As I said in the introduction to this article, the action is big and if you’re looking for larger-than-life battles involving your favorite superheroes then I don’t see how you could possibly be disappointed with what Christos Gage and Iban Coello are bringing to the table. I do wish that the first couple of chapters had eased us into this storyline better, but now that we’re fully into the distopian world Brainiac has forged I’m really starting to enjoy things. You want big robots? We got one that’s as big as the planet and others that are about Godzilla-height. You want tiny robots? We’ve got nano-bots that act like a virus that takes over the minds of some of your favorite heroes. Squabbling among the heroes? Check. Romantic subplot? check. Monsters? Check. Magic? Check!

The only thing that’s really missing from this epic battle for Earth is a decent endgame. The Justice League’s brilliant plan to save the day is ripped straight from the film Independence Day, which seems like to obvious of a way out. The artwork is great (Superman’s shield was teal in one panel though), the action is fantastic and imaginative, I’m loving the character interactions, Flash is getting more to do and so is Micron, and it’s fascinating to see how much of the DC Universe Gage is willing to employ. But, man, do I hope that upcoming chapters utilize a different strategy of stopping Brainiac because this isn’t enjoy to satisfy me.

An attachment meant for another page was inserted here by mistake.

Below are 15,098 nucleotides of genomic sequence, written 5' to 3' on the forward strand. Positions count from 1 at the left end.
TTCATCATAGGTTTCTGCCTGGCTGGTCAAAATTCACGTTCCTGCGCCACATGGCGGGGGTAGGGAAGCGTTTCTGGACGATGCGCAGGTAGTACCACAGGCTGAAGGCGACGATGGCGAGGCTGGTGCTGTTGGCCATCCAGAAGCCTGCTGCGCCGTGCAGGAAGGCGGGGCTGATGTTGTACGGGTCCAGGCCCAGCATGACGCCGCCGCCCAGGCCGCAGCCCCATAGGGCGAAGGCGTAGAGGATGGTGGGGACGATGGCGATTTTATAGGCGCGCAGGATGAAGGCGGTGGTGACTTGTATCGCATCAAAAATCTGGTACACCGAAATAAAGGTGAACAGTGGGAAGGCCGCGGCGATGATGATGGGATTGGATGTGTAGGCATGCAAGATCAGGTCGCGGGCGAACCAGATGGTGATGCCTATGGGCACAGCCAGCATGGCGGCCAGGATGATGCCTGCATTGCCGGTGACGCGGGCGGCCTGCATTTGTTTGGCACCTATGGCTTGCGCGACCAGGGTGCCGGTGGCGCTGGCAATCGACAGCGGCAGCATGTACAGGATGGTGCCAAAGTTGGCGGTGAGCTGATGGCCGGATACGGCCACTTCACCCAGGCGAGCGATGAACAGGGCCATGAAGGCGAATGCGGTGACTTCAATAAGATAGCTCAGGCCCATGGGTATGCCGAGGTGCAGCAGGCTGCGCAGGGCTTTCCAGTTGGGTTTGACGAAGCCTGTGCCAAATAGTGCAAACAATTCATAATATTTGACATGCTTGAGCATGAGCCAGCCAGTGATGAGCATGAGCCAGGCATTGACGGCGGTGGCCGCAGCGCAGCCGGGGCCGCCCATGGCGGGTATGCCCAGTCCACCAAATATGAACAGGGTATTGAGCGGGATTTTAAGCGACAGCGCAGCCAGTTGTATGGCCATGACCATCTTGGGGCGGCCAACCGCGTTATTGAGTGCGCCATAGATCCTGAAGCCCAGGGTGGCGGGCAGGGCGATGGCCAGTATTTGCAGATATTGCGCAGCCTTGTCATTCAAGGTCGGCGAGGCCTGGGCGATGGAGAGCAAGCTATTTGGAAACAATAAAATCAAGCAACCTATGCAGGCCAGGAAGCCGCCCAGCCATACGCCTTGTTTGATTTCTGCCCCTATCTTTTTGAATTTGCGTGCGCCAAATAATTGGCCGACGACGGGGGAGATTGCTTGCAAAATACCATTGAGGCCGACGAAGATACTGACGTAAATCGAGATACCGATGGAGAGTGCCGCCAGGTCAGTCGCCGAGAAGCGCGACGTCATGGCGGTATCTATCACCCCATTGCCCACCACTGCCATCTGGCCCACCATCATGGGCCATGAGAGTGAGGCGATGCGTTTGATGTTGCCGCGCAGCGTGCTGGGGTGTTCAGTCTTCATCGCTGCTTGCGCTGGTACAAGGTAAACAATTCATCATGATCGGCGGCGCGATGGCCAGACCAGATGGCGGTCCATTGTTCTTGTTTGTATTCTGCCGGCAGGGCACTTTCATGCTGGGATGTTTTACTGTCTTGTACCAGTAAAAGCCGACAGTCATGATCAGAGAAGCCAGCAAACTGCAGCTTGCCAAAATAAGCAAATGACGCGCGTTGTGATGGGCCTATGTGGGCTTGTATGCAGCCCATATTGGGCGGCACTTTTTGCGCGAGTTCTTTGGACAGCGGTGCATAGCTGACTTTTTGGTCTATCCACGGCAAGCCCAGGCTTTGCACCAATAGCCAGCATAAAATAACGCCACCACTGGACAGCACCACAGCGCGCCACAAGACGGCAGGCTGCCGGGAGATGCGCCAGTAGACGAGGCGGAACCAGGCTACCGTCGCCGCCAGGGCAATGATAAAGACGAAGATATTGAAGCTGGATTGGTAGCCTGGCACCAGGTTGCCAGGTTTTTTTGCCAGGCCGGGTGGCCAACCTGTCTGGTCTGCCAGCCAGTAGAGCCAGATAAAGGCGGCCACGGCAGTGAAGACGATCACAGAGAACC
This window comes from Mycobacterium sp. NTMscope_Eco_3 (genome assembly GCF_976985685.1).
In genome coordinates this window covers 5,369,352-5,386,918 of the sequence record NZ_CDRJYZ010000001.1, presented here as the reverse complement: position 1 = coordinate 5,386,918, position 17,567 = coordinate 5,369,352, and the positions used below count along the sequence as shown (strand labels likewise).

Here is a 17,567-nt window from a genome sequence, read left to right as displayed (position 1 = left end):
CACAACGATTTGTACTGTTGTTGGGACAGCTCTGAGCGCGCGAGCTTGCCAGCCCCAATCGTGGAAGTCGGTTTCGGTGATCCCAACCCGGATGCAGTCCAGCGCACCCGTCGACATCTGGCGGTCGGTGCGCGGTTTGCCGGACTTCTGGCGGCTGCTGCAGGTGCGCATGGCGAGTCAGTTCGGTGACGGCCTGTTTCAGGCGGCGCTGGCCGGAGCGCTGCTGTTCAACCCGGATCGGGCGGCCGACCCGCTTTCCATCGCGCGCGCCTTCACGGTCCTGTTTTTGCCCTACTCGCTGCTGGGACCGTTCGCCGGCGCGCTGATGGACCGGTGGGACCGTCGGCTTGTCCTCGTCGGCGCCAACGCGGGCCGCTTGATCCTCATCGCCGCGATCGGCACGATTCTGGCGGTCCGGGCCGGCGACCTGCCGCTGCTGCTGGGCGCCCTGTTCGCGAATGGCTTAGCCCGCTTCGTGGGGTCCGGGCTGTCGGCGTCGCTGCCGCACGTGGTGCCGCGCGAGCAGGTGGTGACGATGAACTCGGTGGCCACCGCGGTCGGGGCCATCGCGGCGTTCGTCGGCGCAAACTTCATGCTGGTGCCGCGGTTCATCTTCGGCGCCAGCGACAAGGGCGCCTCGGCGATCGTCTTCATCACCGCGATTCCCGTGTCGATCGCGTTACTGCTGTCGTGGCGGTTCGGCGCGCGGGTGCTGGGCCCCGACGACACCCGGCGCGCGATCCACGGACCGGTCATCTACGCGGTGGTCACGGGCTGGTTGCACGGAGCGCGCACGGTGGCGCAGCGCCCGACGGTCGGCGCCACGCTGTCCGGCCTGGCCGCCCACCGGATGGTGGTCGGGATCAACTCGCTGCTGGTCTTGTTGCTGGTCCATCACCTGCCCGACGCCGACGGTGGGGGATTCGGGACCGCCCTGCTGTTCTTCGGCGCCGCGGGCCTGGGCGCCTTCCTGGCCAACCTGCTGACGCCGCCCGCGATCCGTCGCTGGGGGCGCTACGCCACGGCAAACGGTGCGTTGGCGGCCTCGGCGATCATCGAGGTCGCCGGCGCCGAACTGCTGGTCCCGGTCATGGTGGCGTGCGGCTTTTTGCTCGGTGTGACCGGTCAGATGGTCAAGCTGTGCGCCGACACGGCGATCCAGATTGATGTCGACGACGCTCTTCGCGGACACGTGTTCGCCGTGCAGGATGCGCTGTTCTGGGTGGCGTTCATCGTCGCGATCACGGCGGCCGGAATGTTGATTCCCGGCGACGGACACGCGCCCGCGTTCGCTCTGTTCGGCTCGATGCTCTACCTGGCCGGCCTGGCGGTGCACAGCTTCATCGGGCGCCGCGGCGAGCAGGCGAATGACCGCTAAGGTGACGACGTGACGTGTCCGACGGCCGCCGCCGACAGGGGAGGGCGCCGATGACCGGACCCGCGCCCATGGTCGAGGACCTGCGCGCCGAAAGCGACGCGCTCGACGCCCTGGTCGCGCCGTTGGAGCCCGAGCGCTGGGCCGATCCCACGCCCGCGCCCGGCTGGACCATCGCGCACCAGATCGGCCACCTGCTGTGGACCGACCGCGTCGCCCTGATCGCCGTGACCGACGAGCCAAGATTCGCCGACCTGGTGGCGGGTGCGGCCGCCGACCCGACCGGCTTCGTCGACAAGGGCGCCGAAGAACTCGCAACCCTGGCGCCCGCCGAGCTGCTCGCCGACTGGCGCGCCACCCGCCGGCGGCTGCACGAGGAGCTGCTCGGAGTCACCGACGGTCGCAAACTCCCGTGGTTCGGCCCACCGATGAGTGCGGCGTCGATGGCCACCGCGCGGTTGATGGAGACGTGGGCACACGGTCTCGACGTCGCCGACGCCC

Recommended If…

  • The Man-Bat episodes of Batman: The Animated Series were among your favorite
  • You would like to see an entirely new (and I think very successful) approach to the Man-Bat character
  • You’re looking for action that is absolutely gargantuan in every sense of the word
  • You’d love to see the Justice League fight a Brainiac who is 100% at the top of his game

Overall

It’s not a new-reader friendly issue by any means, but if you’ve been keeping up with these two stories from the beginning then I think you’re going to be heavily rewarded.

SCORE: 8.5/10